04
Feb
11

Women’s boxing: getting it real

Women’s boxing: getting it real

Ukrainian Women Warriors, photo by Guillaume Herbaut

It seems that there’s some press around lately on the theme of  “getting real” when it comes to fitness.  For our friends in Chicago,  Chicago Now has a piece about the Warrior Fighting Sports & Fitness gym and its affiliated Knockout Boxing Club in Downer’s Grove, Il..  As the author put it:

“What I was looking for: – I didn’t want to join a large gym and do a cardio boxing class. I wanted the real deal, the same workouts fighters do.  – I refuse to wear makeup or dress up for the gym. – I don’t want to be treated like a girl.”

What she found was an environment of hard work, sweat, and the inspiration of watching a group of highly  skilled, ranked women fighters across a spectrum of disciplines from Boxing to MMA to Kickboxing.  Article link here.
New York City has also seen press lately about the idea of the urban warrior.  In a recent article in the local Chelsea Now paper, women’s boxing is touted as one of a select group of “alternate activities to stretch your mind and body in more dynamic ways,” the others being target shooting and rock climbing.  Article link here.  I know from my own experience I didn’t walk into a boxing gym so much for fitness as to engage in a physically demanding full-contact sport.
When I search around for women’s boxing news, I inevitably find some press related to new boxing or MMA classes and programs for women every few days.  That coupled with the upcoming debut of women’s boxing in the 2012 Olympics the sport is building a lot of momentum not only in the United States, but globally.

Andrecia Wasson

What’s cool is while I didn’t walk into a boxing gym until my early 40’s, girls like my daughter know the camaraderie and hard work of the gym starting as young as 8.   Detroit fighter, Andrecia Wasson is a case in point.  She first walked into the Warriors Boxing Club at the age of 12 and now as an 18-year-old Women’s Middleweight World Champion is starting her quest for Olympic gold.

The thing of it is, go to Gleason’s Gym on any Saturday morning and what you’ll find is a group of dedicated women boxers of all skill levels and ages plying their craft with heart and a lot of positive attitude — and then realize that those kinds of scenes are repeated all over the United States.  Then consider that it’s also repeated in places like India, China, Jordan, Zambia and Afghanistan.  That’s pretty heady stuff and something to feel very proud to be a part of.


9 Responses to “Women’s boxing: getting it real”


  1. February 4, 2011 at 8:40 am

    Stuff to be proud of, indeed. And potentially world-changing as a sense of empowerment grows.

  2. February 4, 2011 at 10:59 am

    I always wonder about people who make a point of saying they won’t dress up or wear makeup for the gym. Where are these gyms where this is standard? I go to a moderately fancy gym a couple of days a week and nobody’s ever tried to kick me out for wearing the same thing I wear to the boxing gym, nor do I feel out of place. And I only ever wear makeup when someone’s getting married or has died, so that doesn’t seem to be a factor either.

    While I’m sure there’s a meat-market factor at some of the less boxing-ish gyms, everyone’s also there to work out and if you don’t want to be noticed and just want to work out, no gym worth its salt is going to penalize anybody for that.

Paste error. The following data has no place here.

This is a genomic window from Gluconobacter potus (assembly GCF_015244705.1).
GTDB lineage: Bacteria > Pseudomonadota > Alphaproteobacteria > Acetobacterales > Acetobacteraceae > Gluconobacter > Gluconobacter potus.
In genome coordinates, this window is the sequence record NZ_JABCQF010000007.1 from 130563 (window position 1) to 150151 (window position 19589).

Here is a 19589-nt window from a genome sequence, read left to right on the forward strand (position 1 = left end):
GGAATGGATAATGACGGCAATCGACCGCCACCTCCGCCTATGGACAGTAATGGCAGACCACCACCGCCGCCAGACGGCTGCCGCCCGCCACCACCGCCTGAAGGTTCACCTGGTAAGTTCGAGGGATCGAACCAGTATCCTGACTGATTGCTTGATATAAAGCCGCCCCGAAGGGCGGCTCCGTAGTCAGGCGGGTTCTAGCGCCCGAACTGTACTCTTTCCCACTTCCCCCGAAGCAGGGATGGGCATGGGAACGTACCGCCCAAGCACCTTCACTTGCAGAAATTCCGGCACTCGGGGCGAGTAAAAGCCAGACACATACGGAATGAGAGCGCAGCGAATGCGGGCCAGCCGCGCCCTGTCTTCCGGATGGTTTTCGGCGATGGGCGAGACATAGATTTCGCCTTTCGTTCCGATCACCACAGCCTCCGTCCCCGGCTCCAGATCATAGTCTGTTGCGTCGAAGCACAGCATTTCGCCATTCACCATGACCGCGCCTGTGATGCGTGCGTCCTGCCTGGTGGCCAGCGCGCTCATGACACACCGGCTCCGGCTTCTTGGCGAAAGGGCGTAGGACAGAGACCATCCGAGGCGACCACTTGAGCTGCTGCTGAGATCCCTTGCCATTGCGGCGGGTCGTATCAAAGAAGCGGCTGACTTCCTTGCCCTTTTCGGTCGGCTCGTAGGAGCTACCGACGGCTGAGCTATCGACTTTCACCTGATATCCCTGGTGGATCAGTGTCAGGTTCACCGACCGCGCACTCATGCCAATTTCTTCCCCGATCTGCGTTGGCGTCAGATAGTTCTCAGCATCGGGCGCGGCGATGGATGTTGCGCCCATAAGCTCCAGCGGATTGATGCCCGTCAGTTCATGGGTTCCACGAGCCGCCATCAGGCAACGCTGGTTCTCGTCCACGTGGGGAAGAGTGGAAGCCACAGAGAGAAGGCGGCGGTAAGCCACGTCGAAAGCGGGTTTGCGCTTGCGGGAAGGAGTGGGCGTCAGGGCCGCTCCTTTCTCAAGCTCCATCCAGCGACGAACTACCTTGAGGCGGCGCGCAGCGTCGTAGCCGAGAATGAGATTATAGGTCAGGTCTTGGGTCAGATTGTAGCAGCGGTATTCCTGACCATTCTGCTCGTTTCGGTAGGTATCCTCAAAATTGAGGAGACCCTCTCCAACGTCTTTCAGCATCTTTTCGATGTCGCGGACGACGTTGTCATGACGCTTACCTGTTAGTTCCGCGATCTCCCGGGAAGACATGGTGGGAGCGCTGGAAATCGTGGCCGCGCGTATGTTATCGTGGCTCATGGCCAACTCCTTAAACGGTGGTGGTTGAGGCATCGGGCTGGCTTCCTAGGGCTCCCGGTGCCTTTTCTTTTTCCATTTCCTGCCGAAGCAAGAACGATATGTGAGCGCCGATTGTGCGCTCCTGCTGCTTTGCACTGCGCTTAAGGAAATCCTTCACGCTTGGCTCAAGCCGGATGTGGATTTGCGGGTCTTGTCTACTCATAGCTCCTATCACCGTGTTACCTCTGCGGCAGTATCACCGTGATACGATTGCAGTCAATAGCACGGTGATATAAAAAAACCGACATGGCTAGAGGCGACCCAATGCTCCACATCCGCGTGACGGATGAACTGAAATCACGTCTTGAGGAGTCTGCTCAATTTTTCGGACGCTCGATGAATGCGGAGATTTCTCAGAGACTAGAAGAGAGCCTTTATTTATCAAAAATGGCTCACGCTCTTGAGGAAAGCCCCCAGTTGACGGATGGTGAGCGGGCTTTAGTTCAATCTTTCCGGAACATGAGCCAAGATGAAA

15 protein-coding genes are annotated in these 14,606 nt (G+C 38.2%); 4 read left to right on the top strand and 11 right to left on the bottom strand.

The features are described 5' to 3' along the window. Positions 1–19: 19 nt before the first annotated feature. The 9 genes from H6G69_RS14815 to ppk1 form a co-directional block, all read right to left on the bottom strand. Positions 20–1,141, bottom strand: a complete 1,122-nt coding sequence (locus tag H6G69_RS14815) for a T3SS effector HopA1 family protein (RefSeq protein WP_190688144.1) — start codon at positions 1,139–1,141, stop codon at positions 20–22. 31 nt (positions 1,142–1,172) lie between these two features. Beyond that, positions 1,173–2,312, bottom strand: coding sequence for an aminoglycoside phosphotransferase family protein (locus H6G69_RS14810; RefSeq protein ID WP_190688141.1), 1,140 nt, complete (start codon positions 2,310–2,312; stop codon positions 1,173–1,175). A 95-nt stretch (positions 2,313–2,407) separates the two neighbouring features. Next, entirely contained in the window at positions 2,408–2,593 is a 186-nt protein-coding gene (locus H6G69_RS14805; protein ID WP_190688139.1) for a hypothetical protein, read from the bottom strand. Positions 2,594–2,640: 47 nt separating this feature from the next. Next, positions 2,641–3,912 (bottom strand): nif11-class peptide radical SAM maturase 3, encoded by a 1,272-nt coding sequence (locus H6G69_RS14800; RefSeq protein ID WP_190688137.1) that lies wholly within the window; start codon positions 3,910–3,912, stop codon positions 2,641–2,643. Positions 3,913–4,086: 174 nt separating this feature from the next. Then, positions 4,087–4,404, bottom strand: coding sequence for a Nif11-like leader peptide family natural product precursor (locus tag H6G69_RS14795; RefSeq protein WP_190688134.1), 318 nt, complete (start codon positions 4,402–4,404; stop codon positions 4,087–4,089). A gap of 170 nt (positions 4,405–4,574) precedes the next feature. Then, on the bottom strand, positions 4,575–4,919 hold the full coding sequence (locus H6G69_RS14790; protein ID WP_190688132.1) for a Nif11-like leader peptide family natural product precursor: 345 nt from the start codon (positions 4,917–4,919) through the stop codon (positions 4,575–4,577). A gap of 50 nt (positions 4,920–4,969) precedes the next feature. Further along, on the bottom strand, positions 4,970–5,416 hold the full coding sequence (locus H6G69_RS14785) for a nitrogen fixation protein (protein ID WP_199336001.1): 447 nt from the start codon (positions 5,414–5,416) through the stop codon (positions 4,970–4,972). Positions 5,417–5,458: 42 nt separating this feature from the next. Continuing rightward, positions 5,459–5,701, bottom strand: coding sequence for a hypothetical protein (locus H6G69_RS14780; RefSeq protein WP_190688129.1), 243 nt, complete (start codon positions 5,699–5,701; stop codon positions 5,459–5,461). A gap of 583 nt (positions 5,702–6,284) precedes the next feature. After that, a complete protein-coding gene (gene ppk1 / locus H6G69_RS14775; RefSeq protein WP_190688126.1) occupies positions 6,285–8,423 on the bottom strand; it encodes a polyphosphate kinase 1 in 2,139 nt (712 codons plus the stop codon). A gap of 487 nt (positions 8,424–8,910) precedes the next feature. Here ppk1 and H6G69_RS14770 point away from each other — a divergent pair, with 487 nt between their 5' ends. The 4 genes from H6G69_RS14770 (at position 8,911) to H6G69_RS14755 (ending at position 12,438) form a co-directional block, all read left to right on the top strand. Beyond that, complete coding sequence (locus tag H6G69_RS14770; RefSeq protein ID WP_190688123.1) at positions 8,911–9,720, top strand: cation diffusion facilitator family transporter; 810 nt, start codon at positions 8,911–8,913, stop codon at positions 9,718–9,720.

• February 4, 2011 at 12:48 pm

      Your point is well taken Jess. My guess is the author was trying to make a point about the workout as a “social” experience and a true “workout.” But your also correct in that while the aura of the gym has something to do with one’s overall experience of it (apparatus aside) — it’s really all about the work and while it’s nice to have the luxury of any number of boxing gyms available, sometimes you just take what you get and feel happy.

  3. February 12, 2011 at 12:13 pm

    I remember I was interested in boxing when I was in my mid-twenties. I went into a place and the guy seemed a bit excited, then told me I needed to get on a diet and lose 20 lbs, then told me something to the effect of: we’ll train you well, then after you’ve won a few fights we’ll set up a sure thing then bet against you and you lose on purpose.

    It was the most unreal thing I’d ever heard. Ridiculous and should only be in crappy tv shows. I quit immediately.

    I started doing BJJ when I was 33. Have been doing it for 8 months now and I absolutely love it.

  4. February 23, 2011 at 2:34 pm

    Just stumbled upon your blog and wanted to say thank you for sharing our websites and passion for boxing and particularly women’s boxing. It is truly amazing to see the growth and development of women’s boxing. Whether a woman chooses to get in the ring to spar or compete or not, boxing training is transformative.

    Great blog! Thanks again for sharing our sites! And thank you for supporting women’s boxing! We will continue to follow your blog.

    Jess
    knockout women boxing club

    • February 23, 2011 at 6:31 pm

      Hi Jess,

      Thanks so much for your comments. They are really appreciated — and given how important your club is to women’s boxing, it is my pleasure to be able to write about the great work you do. Feel free to contact me about upcoming events or bouts your fighters are in or other issues related to women’s fitness and the kinds of programs you run for women of all types/ages/sizes and abilities. My email is: girlboxing.wordpress (at) gmail.com

      All the best!

  5. September 15, 2011 at 3:53 pm

    Your blogs proves me that girls are capable for boxing and they have enough will to fight during boxing…realy very nice, thanks for sharing…


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